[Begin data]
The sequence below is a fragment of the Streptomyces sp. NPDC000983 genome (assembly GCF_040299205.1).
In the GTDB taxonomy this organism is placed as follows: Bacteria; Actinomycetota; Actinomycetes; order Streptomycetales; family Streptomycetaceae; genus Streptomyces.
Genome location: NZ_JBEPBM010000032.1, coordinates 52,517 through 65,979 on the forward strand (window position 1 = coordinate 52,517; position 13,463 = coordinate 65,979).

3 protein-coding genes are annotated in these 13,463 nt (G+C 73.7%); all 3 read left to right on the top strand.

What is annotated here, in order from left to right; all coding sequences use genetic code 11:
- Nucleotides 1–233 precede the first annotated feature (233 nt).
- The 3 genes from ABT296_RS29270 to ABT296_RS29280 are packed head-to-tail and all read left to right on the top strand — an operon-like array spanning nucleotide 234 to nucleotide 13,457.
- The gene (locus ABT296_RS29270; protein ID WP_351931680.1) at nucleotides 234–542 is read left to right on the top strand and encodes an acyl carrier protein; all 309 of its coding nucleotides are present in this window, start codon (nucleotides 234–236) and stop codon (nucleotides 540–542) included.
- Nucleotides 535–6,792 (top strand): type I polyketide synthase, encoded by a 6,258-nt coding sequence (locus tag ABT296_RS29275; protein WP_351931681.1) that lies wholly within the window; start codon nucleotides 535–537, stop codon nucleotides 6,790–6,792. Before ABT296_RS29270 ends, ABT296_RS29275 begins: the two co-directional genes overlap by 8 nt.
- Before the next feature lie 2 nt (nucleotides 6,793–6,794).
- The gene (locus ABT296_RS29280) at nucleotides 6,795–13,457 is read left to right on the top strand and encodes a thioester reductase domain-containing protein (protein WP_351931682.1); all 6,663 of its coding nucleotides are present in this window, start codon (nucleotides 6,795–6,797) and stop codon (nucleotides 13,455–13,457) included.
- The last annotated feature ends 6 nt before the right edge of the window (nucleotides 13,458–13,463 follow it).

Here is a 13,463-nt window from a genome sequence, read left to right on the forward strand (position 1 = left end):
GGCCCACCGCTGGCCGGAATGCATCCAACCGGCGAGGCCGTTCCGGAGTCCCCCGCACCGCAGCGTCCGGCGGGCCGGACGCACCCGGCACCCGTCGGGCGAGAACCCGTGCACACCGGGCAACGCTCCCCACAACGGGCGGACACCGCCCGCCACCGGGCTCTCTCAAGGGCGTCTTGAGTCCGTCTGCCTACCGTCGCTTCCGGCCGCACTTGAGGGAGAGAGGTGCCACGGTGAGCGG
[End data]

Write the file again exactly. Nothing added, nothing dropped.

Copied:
The sequence below is a fragment of the Streptomyces sp. NPDC000983 genome (assembly GCF_040299205.1).
In the GTDB taxonomy this organism is placed as follows: Bacteria; Actinomycetota; Actinomycetes; order Streptomycetales; family Streptomycetaceae; genus Streptomyces.
Genome location: NZ_JBEPBM010000032.1, coordinates 52,517 through 65,979 on the forward strand (window position 1 = coordinate 52,517; position 13,463 = coordinate 65,979).

3 protein-coding genes are annotated in these 13,463 nt (G+C 73.7%); all 3 read left to right on the top strand.

What is annotated here, in order from left to right; all coding sequences use genetic code 11:
- Nucleotides 1–233 precede the first annotated feature (233 nt).
- The 3 genes from ABT296_RS29270 to ABT296_RS29280 are packed head-to-tail and all read left to right on the top strand — an operon-like array spanning nucleotide 234 to nucleotide 13,457.
- The gene (locus ABT296_RS29270; protein ID WP_351931680.1) at nucleotides 234–542 is read left to right on the top strand and encodes an acyl carrier protein; all 309 of its coding nucleotides are present in this window, start codon (nucleotides 234–236) and stop codon (nucleotides 540–542) included.
- Nucleotides 535–6,792 (top strand): type I polyketide synthase, encoded by a 6,258-nt coding sequence (locus tag ABT296_RS29275; protein WP_351931681.1) that lies wholly within the window; start codon nucleotides 535–537, stop codon nucleotides 6,790–6,792. Before ABT296_RS29270 ends, ABT296_RS29275 begins: the two co-directional genes overlap by 8 nt.
- Before the next feature lie 2 nt (nucleotides 6,793–6,794).
- The gene (locus ABT296_RS29280) at nucleotides 6,795–13,457 is read left to right on the top strand and encodes a thioester reductase domain-containing protein (protein WP_351931682.1); all 6,663 of its coding nucleotides are present in this window, start codon (nucleotides 6,795–6,797) and stop codon (nucleotides 13,455–13,457) included.
- The last annotated feature ends 6 nt before the right edge of the window (nucleotides 13,458–13,463 follow it).

Here is a 13,463-nt window from a genome sequence, read left to right on the forward strand (position 1 = left end):
GGCCCACCGCTGGCCGGAATGCATCCAACCGGCGAGGCCGTTCCGGAGTCCCCCGCACCGCAGCGTCCGGCGGGCCGGACGCACCCGGCACCCGTCGGGCGAGAACCCGTGCACACCGGGCAACGCTCCCCACAACGGGCGGACACCGCCCGCCACCGGGCTCTCTCAAGGGCGTCTTGAGTCCGTCTGCCTACCGTCGCTTCCGGCCGCACTTGAGGGAGAGAGGTGCCACGGTGAGCGG